Fire protection

Source: Sherwin Williams

Application of intumescent coatings


Boards are widely used for structural fire protection in the UK, whether the protection system is in full view or hidden. They can be applied on unpainted steelwork and offer the specifier a clean, boxed appearance. Application is a dry trade and so is less likely to disrupt other trades on-site, and as boards are factory manufactured, thicknesses can be guaranteed. 

There are broadly two families of board protection: lightweight and heavyweight. Lightweight boards are typically 150-250kg/m³ and are not usually suitable for decorative finishes. They are cheaper than heavyweight equivalents and typically used where aesthetics are not important. Heavyweight boards are usually 700-950kg/m³ and will generally accept decorative finishes. Both types of board may be used in limited external conditions but the advice of the manufacturer should be sought.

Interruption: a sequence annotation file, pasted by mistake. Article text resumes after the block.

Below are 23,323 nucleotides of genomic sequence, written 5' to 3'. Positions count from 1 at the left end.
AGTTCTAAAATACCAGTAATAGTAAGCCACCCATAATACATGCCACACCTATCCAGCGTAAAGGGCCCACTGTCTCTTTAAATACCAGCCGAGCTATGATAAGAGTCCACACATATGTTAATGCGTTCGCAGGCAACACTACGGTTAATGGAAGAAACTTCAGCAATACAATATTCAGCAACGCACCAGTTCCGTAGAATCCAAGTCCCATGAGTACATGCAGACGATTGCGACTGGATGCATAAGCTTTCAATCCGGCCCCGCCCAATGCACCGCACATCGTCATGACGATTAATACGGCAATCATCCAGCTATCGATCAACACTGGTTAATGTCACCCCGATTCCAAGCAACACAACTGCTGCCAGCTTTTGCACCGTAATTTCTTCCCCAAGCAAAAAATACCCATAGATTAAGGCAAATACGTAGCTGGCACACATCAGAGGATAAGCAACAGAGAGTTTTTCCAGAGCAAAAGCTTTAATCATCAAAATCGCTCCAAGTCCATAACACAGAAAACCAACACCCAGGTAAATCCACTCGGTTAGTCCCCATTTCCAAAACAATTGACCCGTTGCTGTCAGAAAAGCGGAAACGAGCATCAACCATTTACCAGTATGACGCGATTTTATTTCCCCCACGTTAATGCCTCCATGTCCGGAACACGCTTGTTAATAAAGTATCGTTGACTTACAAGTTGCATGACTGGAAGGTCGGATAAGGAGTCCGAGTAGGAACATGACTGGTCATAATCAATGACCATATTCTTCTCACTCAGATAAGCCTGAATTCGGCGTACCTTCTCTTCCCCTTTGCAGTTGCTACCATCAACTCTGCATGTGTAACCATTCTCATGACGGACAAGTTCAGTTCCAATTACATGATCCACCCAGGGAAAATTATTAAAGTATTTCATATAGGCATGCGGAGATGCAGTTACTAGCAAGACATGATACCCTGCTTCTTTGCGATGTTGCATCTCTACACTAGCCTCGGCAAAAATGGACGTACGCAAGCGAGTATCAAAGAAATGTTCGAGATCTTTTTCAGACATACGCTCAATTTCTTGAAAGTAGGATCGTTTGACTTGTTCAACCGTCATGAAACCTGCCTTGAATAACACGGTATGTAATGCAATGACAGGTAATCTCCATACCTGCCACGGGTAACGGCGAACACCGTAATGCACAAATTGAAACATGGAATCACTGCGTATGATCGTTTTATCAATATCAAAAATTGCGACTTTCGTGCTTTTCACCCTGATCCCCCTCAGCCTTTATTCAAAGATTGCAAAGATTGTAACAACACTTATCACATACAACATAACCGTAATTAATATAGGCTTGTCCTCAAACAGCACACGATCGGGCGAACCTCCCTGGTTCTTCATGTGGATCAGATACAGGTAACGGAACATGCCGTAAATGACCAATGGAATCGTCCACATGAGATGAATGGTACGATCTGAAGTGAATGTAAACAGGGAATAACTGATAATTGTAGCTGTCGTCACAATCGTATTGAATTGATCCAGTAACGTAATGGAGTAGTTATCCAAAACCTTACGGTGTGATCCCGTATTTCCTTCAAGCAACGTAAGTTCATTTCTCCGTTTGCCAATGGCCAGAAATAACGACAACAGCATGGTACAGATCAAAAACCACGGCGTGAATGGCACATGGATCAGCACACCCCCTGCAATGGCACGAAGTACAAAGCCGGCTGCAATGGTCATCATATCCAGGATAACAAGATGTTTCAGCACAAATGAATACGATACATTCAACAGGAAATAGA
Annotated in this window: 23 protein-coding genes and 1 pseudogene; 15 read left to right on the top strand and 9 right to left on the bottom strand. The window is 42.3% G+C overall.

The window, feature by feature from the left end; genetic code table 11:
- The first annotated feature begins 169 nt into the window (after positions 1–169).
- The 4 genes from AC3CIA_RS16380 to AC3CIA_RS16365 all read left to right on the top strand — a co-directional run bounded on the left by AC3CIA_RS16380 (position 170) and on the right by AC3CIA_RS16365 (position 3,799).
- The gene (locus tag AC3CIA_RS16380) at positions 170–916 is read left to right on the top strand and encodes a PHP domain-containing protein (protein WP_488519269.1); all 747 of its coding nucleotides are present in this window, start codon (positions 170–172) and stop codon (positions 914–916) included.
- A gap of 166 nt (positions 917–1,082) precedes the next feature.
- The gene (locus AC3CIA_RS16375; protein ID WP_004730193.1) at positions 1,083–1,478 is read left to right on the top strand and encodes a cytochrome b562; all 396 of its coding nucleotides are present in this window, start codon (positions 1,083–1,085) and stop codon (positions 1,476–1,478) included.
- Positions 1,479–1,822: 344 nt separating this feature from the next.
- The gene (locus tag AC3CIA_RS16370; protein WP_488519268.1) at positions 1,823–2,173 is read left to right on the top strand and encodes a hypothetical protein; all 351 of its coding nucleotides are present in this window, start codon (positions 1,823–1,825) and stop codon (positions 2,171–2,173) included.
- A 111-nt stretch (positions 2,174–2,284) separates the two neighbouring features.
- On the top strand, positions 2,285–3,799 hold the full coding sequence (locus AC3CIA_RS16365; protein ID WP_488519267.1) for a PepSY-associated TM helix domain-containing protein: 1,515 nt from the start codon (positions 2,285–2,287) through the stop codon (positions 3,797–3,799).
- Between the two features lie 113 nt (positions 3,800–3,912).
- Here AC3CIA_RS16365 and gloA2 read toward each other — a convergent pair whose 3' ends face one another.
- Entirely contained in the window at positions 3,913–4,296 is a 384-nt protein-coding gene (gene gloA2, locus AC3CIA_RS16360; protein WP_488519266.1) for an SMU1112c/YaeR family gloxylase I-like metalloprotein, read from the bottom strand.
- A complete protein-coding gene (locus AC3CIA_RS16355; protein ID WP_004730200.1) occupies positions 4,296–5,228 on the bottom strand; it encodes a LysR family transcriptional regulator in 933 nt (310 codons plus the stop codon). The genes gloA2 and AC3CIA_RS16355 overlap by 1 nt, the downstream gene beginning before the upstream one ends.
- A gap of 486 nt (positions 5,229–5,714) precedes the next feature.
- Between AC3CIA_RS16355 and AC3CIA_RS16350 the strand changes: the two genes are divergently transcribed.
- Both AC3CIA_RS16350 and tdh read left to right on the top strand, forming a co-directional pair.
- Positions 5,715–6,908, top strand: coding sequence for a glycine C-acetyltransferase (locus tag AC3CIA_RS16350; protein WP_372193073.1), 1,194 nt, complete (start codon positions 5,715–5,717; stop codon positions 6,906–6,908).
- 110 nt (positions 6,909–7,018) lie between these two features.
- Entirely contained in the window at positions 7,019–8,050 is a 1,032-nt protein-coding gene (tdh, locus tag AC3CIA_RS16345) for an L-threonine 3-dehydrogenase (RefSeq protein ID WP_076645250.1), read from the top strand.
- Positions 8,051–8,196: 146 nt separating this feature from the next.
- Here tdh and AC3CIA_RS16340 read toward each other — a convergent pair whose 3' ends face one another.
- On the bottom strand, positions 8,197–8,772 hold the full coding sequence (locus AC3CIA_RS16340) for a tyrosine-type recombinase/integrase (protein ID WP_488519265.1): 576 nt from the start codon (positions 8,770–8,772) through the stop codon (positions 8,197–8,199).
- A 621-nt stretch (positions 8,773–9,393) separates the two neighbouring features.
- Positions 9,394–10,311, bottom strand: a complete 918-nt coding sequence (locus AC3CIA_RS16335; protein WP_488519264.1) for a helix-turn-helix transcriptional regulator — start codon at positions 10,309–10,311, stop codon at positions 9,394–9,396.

Spray protection is extensively used in the US but is less common in the UK. It can be used to cover complex shapes and details. Costs do not rise significantly with increases in thickness, because much of the cost of application is in labour and equipment. Some materials can also be used in external and hydrocarbon fire applications. The downsides are that sprays are not suitable for aesthetic purposes, and as application is a wet trade this may impact on other site operations. A cost allowance may have to be made for prevention of overspray. 

Flexible blanket systems

Flexible blanket systems have been developed in response to the need for an easily applied fire-protection material that can be used on complex shapes and details, but where application is a dry trade. There are a limited number of manufacturers of these products. 

Concrete encasement